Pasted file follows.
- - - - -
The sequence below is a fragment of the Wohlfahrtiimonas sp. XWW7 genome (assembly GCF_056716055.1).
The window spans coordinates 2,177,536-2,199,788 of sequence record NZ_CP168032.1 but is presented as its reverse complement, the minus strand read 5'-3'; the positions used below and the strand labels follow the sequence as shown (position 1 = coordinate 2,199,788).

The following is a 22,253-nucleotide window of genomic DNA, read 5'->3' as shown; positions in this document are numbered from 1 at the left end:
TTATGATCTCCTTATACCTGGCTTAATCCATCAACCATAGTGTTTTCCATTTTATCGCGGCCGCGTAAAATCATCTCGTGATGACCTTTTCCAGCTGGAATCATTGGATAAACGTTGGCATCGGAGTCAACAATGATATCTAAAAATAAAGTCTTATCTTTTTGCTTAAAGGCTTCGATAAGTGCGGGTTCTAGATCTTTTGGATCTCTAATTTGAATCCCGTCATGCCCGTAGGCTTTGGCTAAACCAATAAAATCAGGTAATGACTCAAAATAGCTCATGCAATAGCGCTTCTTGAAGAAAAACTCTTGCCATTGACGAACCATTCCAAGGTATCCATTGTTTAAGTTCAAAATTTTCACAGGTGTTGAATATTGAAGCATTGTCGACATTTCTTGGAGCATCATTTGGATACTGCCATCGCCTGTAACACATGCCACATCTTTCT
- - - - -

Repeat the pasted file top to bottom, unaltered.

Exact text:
The sequence below is a fragment of the Wohlfahrtiimonas sp. XWW7 genome (assembly GCF_056716055.1).
The window spans coordinates 2,177,536-2,199,788 of sequence record NZ_CP168032.1 but is presented as its reverse complement, the minus strand read 5'-3'; the positions used below and the strand labels follow the sequence as shown (position 1 = coordinate 2,199,788).

The following is a 22,253-nucleotide window of genomic DNA, read 5'->3' as shown; positions in this document are numbered from 1 at the left end:
TTATGATCTCCTTATACCTGGCTTAATCCATCAACCATAGTGTTTTCCATTTTATCGCGGCCGCGTAAAATCATCTCGTGATGACCTTTTCCAGCTGGAATCATTGGATAAACGTTGGCATCGGAGTCAACAATGATATCTAAAAATAAAGTCTTATCTTTTTGCTTAAAGGCTTCGATAAGTGCGGGTTCTAGATCTTTTGGATCTCTAATTTGAATCCCGTCATGCCCGTAGGCTTTGGCTAAACCAATAAAATCAGGTAATGACTCAAAATAGCTCATGCAATAGCGCTTCTTGAAGAAAAACTCTTGCCATTGACGAACCATTCCAAGGTATCCATTGTTTAAGTTCAAAATTTTCACAGGTGTTGAATATTGAAGCATTGTCGACATTTCTTGGAGCATCATTTGGATACTGCCATCGCCTGTAACACATGCCACATCTTTCT